Spending Less is NOT the Same as Saving Money

As the holiday shopping season gets underway, there is giddy talk of how much money shoppers are saving this year.

Unfortunately, this is a mindset that is rather common among consumers.  We have this idea that we are “saving” money when we get a good deal.

The reality, though, is that you aren’t actually saving money.

You are just spending less.

Are You REALLY Saving Money?

The words we use have a big impact on our behaviors.
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New Taxes Coming for a New Year

Each year, the tax laws change.  New taxes are levied, and some taxes are cut.

For 2013, you are likely to see some new taxes as old tax cuts expire and as new taxes are imposed.  The new year is likely to bring with it new impacts on your budget.

While there is no saying, for sure, what will happen (what with budget talks underway, and negotiations attempting to avoid the fiscal cliff), here’s what’s possible so far:

New Taxes You Can and Will See Next Year

Payroll Taxes Going Up

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What is Glass-Steagall and Why Do WE See it in the News?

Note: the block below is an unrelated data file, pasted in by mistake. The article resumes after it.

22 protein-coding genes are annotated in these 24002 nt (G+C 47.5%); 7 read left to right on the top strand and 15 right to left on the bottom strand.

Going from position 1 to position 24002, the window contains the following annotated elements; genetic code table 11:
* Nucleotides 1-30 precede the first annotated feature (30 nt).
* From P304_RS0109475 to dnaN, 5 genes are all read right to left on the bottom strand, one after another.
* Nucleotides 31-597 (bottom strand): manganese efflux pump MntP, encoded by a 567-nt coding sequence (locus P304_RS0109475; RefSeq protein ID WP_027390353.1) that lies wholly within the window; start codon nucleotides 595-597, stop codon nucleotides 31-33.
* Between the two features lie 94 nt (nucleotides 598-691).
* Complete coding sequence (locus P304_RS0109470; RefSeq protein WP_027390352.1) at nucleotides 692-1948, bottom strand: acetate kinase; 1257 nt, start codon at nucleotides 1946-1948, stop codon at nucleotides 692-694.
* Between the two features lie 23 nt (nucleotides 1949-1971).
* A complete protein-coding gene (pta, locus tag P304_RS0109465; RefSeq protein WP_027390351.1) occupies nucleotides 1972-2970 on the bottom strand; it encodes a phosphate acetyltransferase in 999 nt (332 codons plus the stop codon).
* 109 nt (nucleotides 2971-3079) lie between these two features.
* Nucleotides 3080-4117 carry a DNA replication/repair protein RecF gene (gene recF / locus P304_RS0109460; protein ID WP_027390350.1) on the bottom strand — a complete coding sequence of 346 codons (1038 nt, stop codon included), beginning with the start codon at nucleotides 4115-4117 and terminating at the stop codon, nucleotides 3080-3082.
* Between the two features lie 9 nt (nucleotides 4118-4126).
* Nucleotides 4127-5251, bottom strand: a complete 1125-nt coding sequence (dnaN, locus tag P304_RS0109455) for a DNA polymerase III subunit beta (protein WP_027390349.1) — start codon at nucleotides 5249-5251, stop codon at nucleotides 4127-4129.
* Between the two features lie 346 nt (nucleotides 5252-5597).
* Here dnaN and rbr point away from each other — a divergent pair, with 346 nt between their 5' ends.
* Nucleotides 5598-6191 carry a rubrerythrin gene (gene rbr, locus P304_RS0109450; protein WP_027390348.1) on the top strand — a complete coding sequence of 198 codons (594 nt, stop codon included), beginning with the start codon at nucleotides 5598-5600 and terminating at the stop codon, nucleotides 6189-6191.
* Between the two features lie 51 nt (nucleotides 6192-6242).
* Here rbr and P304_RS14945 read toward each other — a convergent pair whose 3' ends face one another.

One of the subjects that is often covered in the financial news, especially as talking heads try to figure out what can be done to avoid another financial crisis, is the Glass-Steagall Act.

Many people don’t exactly understand why this old law — parts of which were repealed in 1999 — is still a topic of conversation, and why it matter so much.

Brief Overview of the Glass-Steagall Act

Passed during the Great Depression, the Glass-Steagall Act is also called the Banking Act of 1933.

Glass-Steagall was designed to prevent some of the problems that caused the Great Depression, mainly the difficulties caused by the widespread failure of banks.  The Banking Act of 1933 included the creation of the FDIC and it also expanded the role of the Federal Reserve.

However, the item that is most emphasized about the Glass-Steagall Act, particularly in a post-2008 world, is the prohibition of commercial banks from participating in investing.